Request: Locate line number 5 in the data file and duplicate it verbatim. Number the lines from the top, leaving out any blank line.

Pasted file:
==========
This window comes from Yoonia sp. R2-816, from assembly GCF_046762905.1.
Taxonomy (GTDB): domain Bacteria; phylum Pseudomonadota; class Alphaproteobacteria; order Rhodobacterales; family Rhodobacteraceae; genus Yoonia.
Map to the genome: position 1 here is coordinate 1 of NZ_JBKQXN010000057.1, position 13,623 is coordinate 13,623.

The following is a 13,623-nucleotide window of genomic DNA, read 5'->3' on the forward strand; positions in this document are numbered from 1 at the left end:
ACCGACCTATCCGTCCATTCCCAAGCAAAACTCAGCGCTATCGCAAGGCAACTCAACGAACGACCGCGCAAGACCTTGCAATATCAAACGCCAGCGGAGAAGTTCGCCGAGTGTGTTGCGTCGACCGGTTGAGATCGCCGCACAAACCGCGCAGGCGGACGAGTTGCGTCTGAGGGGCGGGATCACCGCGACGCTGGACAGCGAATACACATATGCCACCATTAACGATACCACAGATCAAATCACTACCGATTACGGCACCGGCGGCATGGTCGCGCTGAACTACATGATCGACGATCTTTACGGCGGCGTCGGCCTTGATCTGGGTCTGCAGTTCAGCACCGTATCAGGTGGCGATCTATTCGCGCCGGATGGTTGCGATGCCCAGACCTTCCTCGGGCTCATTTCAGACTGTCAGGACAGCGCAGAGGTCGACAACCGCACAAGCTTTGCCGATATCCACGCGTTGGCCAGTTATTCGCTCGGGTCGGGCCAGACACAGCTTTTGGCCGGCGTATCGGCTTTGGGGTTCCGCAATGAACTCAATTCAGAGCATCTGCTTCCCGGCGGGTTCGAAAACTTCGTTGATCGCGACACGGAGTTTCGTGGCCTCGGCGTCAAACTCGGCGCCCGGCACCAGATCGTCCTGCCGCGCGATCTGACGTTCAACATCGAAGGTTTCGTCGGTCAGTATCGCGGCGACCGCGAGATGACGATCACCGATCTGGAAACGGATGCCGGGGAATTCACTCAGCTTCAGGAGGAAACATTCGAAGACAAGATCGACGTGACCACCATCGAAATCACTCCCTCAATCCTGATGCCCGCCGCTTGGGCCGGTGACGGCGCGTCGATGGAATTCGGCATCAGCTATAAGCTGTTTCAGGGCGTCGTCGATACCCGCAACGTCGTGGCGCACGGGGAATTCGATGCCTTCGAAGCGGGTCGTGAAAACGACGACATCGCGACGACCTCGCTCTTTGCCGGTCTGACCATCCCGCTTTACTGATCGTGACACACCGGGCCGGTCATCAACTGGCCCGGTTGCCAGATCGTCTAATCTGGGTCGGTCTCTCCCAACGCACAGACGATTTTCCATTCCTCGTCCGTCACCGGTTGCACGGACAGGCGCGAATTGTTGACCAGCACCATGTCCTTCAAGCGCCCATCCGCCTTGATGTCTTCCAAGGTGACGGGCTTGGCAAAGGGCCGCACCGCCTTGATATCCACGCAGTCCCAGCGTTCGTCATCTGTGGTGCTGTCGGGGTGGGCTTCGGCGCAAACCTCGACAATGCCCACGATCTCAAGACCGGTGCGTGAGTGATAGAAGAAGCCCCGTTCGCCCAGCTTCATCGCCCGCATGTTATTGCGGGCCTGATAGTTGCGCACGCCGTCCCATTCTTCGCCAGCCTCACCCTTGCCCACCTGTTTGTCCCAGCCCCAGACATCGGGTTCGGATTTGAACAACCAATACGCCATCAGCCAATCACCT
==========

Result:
ACCGACCTATCCGTCCATTCCCAAGCAAAACTCAGCGCTATCGCAAGGCAACTCAACGAACGACCGCGCAAGACCTTGCAATATCAAACGCCAGCGGAGAAGTTCGCCGAGTGTGTTGCGTCGACCGGTTGAGATCGCCGCACAAACCGCGCAGGCGGACGAGTTGCGTCTGAGGGGCGGGATCACCGCGACGCTGGACAGCGAATACACATATGCCACCATTAACGATACCACAGATCAAATCACTACCGATTACGGCACCGGCGGCATGGTCGCGCTGAACTACATGATCGACGATCTTTACGGCGGCGTCGGCCTTGATCTGGGTCTGCAGTTCAGCACCGTATCAGGTGGCGATCTATTCGCGCCGGATGGTTGCGATGCCCAGACCTTCCTCGGGCTCATTTCAGACTGTCAGGACAGCGCAGAGGTCGACAACCGCACAAGCTTTGCCGATATCCACGCGTTGGCCAGTTATTCGCTCGGGTCGGGCCAGACACAGCTTTTGGCCGGCGTATCGGCTTTGGGGTTCCGCAATGAACTCAATTCAGAGCATCTGCTTCCCGGCGGGTTCGAAAACTTCGTTGATCGCGACACGGAGTTTCGTGGCCTCGGCGTCAAACTCGGCGCCCGGCACCAGATCGTCCTGCCGCGCGATCTGACGTTCAACATCGAAGGTTTCGTCGGTCAGTATCGCGGCGACCGCGAGATGACGATCACCGATCTGGAAACGGATGCCGGGGAATTCACTCAGCTTCAGGAGGAAACATTCGAAGACAAGATCGACGTGACCACCATCGAAATCACTCCCTCAATCCTGATGCCCGCCGCTTGGGCCGGTGACGGCGCGTCGATGGAATTCGGCATCAGCTATAAGCTGTTTCAGGGCGTCGTCGATACCCGCAACGTCGTGGCGCACGGGGAATTCGATGCCTTCGAAGCGGGTCGTGAAAACGACGACATCGCGACGACCTCGCTCTTTGCCGGTCTGACCATCCCGCTTTACTGATCGTGACACACCGGGCCGGTCATCAACTGGCCCGGTTGCCAGATCGTCTAATCTGGGTCGGTCTCTCCCAACGCACAGACGATTTTCCATTCCTCGTCCGTCACCGGTTGCACGGACAGGCGCGAATTGTTGACCAGCACCATGTCCTTCAAGCGCCCATCCGCCTTGATGTCTTCCAAGGTGACGGGCTTGGCAAAGGGCCGCACCGCCTTGATATCCACGCAGTCCCAGCGTTCGTCATCTGTGGTGCTGTCGGGGTGGGCTTCGGCGCAAACCTCGACAATGCCCACGATCTCAAGACCGGTGCGTGAGTGATAGAAGAAGCCCCGTTCGCCCAGCTTCATCGCCCGCATGTTATTGCGGGCCTGATAGTTGCGCACGCCGTCCCATTCTTCGCCAGCCTCACCCTTGCCCACCTGTTTGTCCCAGCCCCAGACATCGGGTTCGGATTTGAACAACCAATACGCCATCAGCCAATCACCT